The Soft Pink Truth - Shall We Go On Sinning So That Grace May Increase?
May 6, 2020 (updated May 7, 2020)
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I tend to be somewhat picky with my choice of ambient music; I usually gravitate toward the more experimental side of the genre, typically consisting of some Tim Hecker, and a dash of the early cluster. Other than that, I don't usually listen to some of the more straightforwardly relaxing material that Brian Eno invented or the dreamy, pillowy material of say, a Harold Budd. While I am not against that music, I don't find myself returning to it for several reasons. Mostly because of the more electrifying and memorable instances that I experience with Tim Hecker and Clusters music. Nevertheless, I am always game to hear any new ambient records generally because of how scarce a solid release can be. This new record by Matmos mastermind Drew Daniel is an exploration into ambient music or ambient techno to be more specific. If inventive music had a definition, indeed, Matmos would be listed directly under it. They masterfully include elements of found sounds, unlikely sonic pallets, and construct rhythms from obscure objects. This type of ingenuity within music is what I'm always on the lookout. However, here on this new album, Drew refrains from his usual venture into obscure sounds and unlikely material trading it for an ambient based album.

Shall we go on sinning is interesting because it seems to take bits and pieces from every corner of the ambient world, lofty vocals clash with eternal synth passages and more relaxing sounds of water mix with minimalist piano vamps. Pinning down what style of ambient it borrows from the most is challenging, to say the least, and results in its somewhat messy layout. The main reason I found myself disappointed throughout my several listens with this album was the usage of almost cliche and stereotypical cues surrounding ambient music. Never does the album venture into unexplored territory, songs pass with a familiarity of other records. Boring ambient techno with a repetitive uptempo 4/4 beat makes up "We" as phased synths circle around it. Vocal samples meander aimlessly atop a drowned piano submerged under the sounds of lapping water. "Sinning" however is a remarkable track opening with a melancholy piano, into what eventually unfolds into a complicated collage of twinkling sounds. "So" picks up the uneventful blandness, and closer "May Increase" ended on somewhat of a dated-sounding note.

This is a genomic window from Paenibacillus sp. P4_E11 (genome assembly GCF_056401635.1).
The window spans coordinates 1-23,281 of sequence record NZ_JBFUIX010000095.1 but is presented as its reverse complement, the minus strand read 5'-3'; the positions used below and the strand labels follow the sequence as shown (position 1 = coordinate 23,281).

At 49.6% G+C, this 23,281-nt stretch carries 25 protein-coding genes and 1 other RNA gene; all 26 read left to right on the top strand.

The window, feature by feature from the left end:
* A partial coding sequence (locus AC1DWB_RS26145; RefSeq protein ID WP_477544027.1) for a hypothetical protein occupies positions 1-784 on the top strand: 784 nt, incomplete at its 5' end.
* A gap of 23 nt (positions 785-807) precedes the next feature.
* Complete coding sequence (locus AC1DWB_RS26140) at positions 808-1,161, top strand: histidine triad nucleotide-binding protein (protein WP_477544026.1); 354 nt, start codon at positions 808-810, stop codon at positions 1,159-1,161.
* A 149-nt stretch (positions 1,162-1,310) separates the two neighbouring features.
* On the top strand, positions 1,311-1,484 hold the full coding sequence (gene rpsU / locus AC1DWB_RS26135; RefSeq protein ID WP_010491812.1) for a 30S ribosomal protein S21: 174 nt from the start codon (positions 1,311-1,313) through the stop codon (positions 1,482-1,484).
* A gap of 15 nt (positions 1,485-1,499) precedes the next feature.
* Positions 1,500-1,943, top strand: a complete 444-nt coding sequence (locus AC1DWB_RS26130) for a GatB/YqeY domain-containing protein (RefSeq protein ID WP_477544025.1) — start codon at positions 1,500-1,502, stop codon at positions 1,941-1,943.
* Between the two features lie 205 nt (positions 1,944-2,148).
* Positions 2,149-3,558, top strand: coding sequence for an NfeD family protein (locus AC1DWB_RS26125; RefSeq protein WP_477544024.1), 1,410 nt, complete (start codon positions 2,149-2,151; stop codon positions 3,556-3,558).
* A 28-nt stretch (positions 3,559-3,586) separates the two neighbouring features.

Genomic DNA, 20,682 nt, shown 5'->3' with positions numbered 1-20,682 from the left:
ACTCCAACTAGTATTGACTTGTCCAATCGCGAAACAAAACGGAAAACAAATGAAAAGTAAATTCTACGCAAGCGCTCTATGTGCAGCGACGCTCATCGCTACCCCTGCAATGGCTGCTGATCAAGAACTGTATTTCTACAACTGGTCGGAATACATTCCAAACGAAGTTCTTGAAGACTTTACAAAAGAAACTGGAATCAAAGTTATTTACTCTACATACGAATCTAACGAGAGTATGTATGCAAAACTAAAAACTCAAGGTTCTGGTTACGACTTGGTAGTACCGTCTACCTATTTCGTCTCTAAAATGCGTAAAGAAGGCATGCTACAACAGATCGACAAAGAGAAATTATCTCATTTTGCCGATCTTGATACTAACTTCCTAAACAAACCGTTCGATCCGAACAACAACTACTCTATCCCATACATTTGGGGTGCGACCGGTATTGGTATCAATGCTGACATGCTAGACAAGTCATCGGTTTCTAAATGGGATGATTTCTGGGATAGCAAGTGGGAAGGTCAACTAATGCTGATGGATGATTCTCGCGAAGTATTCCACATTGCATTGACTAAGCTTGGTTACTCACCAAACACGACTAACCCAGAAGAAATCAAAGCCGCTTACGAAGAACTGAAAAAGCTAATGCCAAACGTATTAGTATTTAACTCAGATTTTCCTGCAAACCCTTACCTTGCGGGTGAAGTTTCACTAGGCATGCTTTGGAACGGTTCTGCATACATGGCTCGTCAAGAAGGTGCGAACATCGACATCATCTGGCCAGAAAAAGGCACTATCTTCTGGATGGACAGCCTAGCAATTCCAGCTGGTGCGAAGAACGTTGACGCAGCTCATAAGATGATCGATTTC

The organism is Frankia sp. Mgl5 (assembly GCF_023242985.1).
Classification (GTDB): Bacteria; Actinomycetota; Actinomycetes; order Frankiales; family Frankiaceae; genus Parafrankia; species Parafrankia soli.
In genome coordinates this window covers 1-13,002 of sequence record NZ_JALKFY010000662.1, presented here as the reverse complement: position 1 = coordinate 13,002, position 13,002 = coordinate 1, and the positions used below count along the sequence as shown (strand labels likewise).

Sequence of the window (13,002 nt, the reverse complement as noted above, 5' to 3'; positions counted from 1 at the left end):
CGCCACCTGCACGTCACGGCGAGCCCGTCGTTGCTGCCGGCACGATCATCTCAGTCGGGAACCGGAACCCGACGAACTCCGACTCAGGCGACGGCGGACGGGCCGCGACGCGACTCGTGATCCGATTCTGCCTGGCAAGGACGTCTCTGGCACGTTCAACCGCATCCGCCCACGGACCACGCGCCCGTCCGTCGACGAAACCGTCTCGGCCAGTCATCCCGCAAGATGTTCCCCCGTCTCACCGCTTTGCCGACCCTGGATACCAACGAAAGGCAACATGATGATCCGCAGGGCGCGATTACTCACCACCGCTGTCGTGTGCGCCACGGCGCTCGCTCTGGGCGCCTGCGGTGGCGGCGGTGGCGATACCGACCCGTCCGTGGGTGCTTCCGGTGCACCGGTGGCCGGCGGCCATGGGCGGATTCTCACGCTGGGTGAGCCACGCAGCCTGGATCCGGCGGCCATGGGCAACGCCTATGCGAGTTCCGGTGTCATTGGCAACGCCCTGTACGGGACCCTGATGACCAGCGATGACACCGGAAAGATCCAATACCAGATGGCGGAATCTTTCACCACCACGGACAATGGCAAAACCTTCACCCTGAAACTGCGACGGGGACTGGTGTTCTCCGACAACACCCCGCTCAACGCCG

What I enjoyed about this album was the marriage of acoustic and electronic elements throughout, which could have been used so much more effectively. I longed for more sax lines, more originality, and more diversity. I wanted to love this album, but I found I simply couldn't because of how often I found myself being reminded to other ambient releases, instead of the one at hand.
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